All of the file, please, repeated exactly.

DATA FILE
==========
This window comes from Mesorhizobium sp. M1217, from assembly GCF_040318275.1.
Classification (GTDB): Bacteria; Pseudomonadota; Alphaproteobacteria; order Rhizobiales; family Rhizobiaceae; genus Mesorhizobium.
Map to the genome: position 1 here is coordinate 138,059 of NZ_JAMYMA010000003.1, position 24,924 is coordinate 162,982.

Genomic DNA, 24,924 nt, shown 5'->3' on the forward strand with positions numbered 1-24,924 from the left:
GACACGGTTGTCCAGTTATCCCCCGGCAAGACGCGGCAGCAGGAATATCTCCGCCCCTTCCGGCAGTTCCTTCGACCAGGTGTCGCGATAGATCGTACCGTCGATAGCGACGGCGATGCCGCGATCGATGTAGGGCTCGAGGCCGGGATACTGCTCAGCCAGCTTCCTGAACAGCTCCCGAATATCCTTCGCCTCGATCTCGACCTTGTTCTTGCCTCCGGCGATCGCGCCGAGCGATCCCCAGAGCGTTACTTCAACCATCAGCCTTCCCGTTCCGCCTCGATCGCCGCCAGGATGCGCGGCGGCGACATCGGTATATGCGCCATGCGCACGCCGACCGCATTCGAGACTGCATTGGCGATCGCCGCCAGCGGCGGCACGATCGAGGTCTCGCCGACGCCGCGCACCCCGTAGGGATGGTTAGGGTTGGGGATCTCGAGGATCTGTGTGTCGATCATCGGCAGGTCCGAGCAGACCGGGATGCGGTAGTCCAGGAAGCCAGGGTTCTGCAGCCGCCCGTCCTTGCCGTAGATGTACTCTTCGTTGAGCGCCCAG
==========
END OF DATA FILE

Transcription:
This window comes from Mesorhizobium sp. M1217, from assembly GCF_040318275.1.
Classification (GTDB): Bacteria; Pseudomonadota; Alphaproteobacteria; order Rhizobiales; family Rhizobiaceae; genus Mesorhizobium.
Map to the genome: position 1 here is coordinate 138,059 of NZ_JAMYMA010000003.1, position 24,924 is coordinate 162,982.

Genomic DNA, 24,924 nt, shown 5'->3' on the forward strand with positions numbered 1-24,924 from the left:
GACACGGTTGTCCAGTTATCCCCCGGCAAGACGCGGCAGCAGGAATATCTCCGCCCCTTCCGGCAGTTCCTTCGACCAGGTGTCGCGATAGATCGTACCGTCGATAGCGACGGCGATGCCGCGATCGATGTAGGGCTCGAGGCCGGGATACTGCTCAGCCAGCTTCCTGAACAGCTCCCGAATATCCTTCGCCTCGATCTCGACCTTGTTCTTGCCTCCGGCGATCGCGCCGAGCGATCCCCAGAGCGTTACTTCAACCATCAGCCTTCCCGTTCCGCCTCGATCGCCGCCAGGATGCGCGGCGGCGACATCGGTATATGCGCCATGCGCACGCCGACCGCATTCGAGACTGCATTGGCGATCGCCGCCAGCGGCGGCACGATCGAGGTCTCGCCGACGCCGCGCACCCCGTAGGGATGGTTAGGGTTGGGGATCTCGAGGATCTGTGTGTCGATCATCGGCAGGTCCGAGCAGACCGGGATGCGGTAGTCCAGGAAGCCAGGGTTCTGCAGCCGCCCGTCCTTGCCGTAGATGTACTCTTCGTTGAGCGCCCAG